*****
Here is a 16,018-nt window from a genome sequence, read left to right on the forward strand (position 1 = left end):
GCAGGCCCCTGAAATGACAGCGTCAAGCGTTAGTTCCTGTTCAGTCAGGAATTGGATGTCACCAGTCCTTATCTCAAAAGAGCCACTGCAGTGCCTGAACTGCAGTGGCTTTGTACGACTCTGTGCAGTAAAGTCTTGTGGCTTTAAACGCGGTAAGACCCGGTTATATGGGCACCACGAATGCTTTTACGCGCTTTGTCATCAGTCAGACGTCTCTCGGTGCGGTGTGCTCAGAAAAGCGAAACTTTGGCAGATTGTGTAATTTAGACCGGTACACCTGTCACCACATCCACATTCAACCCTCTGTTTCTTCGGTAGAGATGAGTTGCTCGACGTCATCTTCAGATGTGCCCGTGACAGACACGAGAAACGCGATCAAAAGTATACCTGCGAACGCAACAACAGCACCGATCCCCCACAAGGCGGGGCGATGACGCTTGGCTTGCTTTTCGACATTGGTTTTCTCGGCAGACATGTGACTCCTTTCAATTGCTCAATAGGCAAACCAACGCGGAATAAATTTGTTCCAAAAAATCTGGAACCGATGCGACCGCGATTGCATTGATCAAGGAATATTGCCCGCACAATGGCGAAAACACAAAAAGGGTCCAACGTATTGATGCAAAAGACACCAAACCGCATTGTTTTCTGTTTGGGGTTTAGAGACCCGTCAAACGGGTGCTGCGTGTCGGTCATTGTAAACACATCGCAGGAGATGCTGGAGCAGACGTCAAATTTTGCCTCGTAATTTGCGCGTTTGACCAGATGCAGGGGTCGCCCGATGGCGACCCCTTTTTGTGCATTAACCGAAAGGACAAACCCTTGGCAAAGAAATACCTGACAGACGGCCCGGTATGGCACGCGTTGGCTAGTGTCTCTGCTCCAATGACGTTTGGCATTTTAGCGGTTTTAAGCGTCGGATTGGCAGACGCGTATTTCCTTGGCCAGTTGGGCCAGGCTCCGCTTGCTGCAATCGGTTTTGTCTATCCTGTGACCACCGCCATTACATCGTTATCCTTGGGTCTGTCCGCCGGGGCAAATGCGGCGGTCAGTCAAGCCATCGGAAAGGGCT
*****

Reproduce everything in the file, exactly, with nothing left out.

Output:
Here is a 16,018-nt window from a genome sequence, read left to right on the forward strand (position 1 = left end):
GCAGGCCCCTGAAATGACAGCGTCAAGCGTTAGTTCCTGTTCAGTCAGGAATTGGATGTCACCAGTCCTTATCTCAAAAGAGCCACTGCAGTGCCTGAACTGCAGTGGCTTTGTACGACTCTGTGCAGTAAAGTCTTGTGGCTTTAAACGCGGTAAGACCCGGTTATATGGGCACCACGAATGCTTTTACGCGCTTTGTCATCAGTCAGACGTCTCTCGGTGCGGTGTGCTCAGAAAAGCGAAACTTTGGCAGATTGTGTAATTTAGACCGGTACACCTGTCACCACATCCACATTCAACCCTCTGTTTCTTCGGTAGAGATGAGTTGCTCGACGTCATCTTCAGATGTGCCCGTGACAGACACGAGAAACGCGATCAAAAGTATACCTGCGAACGCAACAACAGCACCGATCCCCCACAAGGCGGGGCGATGACGCTTGGCTTGCTTTTCGACATTGGTTTTCTCGGCAGACATGTGACTCCTTTCAATTGCTCAATAGGCAAACCAACGCGGAATAAATTTGTTCCAAAAAATCTGGAACCGATGCGACCGCGATTGCATTGATCAAGGAATATTGCCCGCACAATGGCGAAAACACAAAAAGGGTCCAACGTATTGATGCAAAAGACACCAAACCGCATTGTTTTCTGTTTGGGGTTTAGAGACCCGTCAAACGGGTGCTGCGTGTCGGTCATTGTAAACACATCGCAGGAGATGCTGGAGCAGACGTCAAATTTTGCCTCGTAATTTGCGCGTTTGACCAGATGCAGGGGTCGCCCGATGGCGACCCCTTTTTGTGCATTAACCGAAAGGACAAACCCTTGGCAAAGAAATACCTGACAGACGGCCCGGTATGGCACGCGTTGGCTAGTGTCTCTGCTCCAATGACGTTTGGCATTTTAGCGGTTTTAAGCGTCGGATTGGCAGACGCGTATTTCCTTGGCCAGTTGGGCCAGGCTCCGCTTGCTGCAATCGGTTTTGTCTATCCTGTGACCACCGCCATTACATCGTTATCCTTGGGTCTGTCCGCCGGGGCAAATGCGGCGGTCAGTCAAGCCATCGGAAAGGGCT